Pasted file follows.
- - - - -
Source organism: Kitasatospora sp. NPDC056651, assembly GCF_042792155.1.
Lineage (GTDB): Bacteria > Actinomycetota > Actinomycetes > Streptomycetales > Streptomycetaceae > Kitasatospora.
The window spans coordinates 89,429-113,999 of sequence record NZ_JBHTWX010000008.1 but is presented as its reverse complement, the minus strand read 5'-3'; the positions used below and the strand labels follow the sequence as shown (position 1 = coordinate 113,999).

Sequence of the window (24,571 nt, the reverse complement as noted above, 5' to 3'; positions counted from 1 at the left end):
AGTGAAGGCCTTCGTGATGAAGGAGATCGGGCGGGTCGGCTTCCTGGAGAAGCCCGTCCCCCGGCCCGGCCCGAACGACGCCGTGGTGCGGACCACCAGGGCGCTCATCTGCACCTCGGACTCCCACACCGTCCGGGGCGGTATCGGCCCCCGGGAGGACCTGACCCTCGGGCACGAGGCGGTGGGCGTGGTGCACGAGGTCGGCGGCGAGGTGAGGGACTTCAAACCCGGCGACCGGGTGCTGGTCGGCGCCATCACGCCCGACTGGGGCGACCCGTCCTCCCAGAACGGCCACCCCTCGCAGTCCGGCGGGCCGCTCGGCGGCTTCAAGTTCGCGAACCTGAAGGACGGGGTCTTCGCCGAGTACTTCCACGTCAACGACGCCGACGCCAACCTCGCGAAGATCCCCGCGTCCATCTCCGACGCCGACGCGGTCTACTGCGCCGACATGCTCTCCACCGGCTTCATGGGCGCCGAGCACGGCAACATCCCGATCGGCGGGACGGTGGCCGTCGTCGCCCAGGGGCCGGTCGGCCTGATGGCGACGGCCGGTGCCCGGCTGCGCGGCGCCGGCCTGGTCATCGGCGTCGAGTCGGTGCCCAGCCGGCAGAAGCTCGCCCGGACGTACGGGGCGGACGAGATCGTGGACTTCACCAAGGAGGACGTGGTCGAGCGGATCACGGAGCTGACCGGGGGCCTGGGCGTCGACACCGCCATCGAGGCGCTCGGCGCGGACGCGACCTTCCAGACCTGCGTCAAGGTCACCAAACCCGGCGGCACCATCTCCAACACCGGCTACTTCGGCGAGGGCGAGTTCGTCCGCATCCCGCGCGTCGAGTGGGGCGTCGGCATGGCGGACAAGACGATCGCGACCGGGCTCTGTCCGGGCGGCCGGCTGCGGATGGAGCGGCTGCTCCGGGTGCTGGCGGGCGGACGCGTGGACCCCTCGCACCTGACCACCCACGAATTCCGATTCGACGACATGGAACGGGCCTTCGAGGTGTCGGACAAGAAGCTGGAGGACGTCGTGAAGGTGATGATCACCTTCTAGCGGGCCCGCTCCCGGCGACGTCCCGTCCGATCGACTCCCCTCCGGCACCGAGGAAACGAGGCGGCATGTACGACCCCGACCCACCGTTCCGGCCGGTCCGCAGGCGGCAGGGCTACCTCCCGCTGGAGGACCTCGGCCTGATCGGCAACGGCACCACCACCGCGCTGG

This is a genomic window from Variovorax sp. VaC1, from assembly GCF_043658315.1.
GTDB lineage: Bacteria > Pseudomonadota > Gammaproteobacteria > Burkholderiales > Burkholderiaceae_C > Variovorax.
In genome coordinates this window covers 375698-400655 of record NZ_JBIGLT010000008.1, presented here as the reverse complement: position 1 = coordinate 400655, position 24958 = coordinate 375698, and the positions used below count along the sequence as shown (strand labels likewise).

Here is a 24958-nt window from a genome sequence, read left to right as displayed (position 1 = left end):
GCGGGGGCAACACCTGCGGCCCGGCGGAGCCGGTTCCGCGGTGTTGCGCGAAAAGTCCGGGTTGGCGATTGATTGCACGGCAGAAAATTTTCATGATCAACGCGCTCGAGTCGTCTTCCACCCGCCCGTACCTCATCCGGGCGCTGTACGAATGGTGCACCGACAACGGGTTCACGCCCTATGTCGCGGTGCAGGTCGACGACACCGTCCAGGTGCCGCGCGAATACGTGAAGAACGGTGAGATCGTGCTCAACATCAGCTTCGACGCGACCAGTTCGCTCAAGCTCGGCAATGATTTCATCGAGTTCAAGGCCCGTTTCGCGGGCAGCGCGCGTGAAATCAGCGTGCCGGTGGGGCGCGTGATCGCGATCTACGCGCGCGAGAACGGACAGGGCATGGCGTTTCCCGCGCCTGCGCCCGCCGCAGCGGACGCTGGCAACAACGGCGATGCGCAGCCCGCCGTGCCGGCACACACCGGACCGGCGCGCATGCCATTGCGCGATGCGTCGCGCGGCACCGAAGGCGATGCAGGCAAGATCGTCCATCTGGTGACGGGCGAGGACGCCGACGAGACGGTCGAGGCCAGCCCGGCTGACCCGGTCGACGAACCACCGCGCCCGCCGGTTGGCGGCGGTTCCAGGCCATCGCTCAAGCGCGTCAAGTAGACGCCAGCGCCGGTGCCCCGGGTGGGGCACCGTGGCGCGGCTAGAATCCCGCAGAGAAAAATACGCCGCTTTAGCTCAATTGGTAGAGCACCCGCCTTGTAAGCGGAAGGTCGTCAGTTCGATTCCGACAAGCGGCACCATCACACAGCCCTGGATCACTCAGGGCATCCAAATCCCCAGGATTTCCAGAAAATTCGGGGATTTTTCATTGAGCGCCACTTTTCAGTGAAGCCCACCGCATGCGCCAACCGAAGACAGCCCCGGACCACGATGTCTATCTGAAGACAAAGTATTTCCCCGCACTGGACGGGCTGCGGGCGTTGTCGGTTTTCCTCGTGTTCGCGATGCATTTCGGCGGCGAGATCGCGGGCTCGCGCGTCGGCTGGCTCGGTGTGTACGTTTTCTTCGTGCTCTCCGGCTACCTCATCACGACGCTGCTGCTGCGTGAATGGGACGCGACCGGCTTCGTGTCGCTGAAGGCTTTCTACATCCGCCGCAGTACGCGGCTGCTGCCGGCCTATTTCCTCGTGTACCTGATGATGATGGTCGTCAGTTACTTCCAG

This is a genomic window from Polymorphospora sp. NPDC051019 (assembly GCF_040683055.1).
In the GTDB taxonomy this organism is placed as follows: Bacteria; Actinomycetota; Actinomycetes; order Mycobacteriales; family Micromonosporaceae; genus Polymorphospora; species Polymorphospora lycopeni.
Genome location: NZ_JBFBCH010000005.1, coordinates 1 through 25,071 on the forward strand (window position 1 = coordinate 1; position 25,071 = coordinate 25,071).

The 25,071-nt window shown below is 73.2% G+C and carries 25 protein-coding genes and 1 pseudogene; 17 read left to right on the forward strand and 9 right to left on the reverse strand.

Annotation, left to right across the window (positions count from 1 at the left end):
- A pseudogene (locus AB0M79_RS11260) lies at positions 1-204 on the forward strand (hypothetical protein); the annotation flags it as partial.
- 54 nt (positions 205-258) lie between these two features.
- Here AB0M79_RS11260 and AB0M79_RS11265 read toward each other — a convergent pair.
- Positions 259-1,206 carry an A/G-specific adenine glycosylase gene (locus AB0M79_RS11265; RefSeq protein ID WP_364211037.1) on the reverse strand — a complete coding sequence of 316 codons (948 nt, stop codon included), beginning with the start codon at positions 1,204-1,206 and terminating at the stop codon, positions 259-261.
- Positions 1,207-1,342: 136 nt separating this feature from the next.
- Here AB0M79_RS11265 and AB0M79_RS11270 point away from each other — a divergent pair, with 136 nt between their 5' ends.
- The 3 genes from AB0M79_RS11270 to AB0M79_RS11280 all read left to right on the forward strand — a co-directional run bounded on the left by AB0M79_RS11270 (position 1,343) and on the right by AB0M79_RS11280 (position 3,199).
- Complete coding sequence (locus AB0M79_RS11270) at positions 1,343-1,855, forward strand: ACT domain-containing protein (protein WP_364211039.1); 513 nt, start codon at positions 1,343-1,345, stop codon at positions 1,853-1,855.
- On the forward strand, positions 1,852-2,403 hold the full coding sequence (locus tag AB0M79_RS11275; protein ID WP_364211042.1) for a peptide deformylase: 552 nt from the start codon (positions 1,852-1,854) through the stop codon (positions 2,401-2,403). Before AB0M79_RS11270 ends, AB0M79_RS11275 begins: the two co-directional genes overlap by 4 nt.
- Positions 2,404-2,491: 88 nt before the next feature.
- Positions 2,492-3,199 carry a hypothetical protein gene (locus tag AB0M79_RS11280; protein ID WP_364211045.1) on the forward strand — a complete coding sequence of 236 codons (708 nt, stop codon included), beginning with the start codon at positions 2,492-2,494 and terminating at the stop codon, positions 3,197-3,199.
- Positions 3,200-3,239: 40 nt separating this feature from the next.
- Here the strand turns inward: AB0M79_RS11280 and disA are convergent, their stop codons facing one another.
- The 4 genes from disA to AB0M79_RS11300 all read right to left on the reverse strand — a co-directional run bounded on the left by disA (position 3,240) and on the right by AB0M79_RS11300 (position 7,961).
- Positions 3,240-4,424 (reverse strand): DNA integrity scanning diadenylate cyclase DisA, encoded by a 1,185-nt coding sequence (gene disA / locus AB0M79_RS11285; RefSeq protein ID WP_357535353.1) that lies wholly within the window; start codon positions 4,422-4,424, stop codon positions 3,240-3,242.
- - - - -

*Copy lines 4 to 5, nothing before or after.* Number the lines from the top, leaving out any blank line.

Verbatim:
Sequence of the window (24,571 nt, the reverse complement as noted above, 5' to 3'; positions counted from 1 at the left end):
AGTGAAGGCCTTCGTGATGAAGGAGATCGGGCGGGTCGGCTTCCTGGAGAAGCCCGTCCCCCGGCCCGGCCCGAACGACGCCGTGGTGCGGACCACCAGGGCGCTCATCTGCACCTCGGACTCCCACACCGTCCGGGGCGGTATCGGCCCCCGGGAGGACCTGACCCTCGGGCACGAGGCGGTGGGCGTGGTGCACGAGGTCGGCGGCGAGGTGAGGGACTTCAAACCCGGCGACCGGGTGCTGGTCGGCGCCATCACGCCCGACTGGGGCGACCCGTCCTCCCAGAACGGCCACCCCTCGCAGTCCGGCGGGCCGCTCGGCGGCTTCAAGTTCGCGAACCTGAAGGACGGGGTCTTCGCCGAGTACTTCCACGTCAACGACGCCGACGCCAACCTCGCGAAGATCCCCGCGTCCATCTCCGACGCCGACGCGGTCTACTGCGCCGACATGCTCTCCACCGGCTTCATGGGCGCCGAGCACGGCAACATCCCGATCGGCGGGACGGTGGCCGTCGTCGCCCAGGGGCCGGTCGGCCTGATGGCGACGGCCGGTGCCCGGCTGCGCGGCGCCGGCCTGGTCATCGGCGTCGAGTCGGTGCCCAGCCGGCAGAAGCTCGCCCGGACGTACGGGGCGGACGAGATCGTGGACTTCACCAAGGAGGACGTGGTCGAGCGGATCACGGAGCTGACCGGGGGCCTGGGCGTCGACACCGCCATCGAGGCGCTCGGCGCGGACGCGACCTTCCAGACCTGCGTCAAGGTCACCAAACCCGGCGGCACCATCTCCAACACCGGCTACTTCGGCGAGGGCGAGTTCGTCCGCATCCCGCGCGTCGAGTGGGGCGTCGGCATGGCGGACAAGACGATCGCGACCGGGCTCTGTCCGGGCGGCCGGCTGCGGATGGAGCGGCTGCTCCGGGTGCTGGCGGGCGGACGCGTGGACCCCTCGCACCTGACCACCCACGAATTCCGATTCGACGACATGGAACGGGCCTTCGAGGTGTCGGACAAGAAGCTGGAGGACGTCGTGAAGGTGATGATCACCTTCTAGCGGGCCCGCTCCCGGCGACGTCCCGTCCGATCGACTCCCCTCCGGCACCGAGGAAACGAGGCGGCATGTACGACCCCGACCCACCGTTCCGGCCGGTCCGCAGGCGGCAGGGCTACCTCCCGCTGGAGGACCTCGGCCTGATCGGCAACGGCACCACCACCGCGCTGG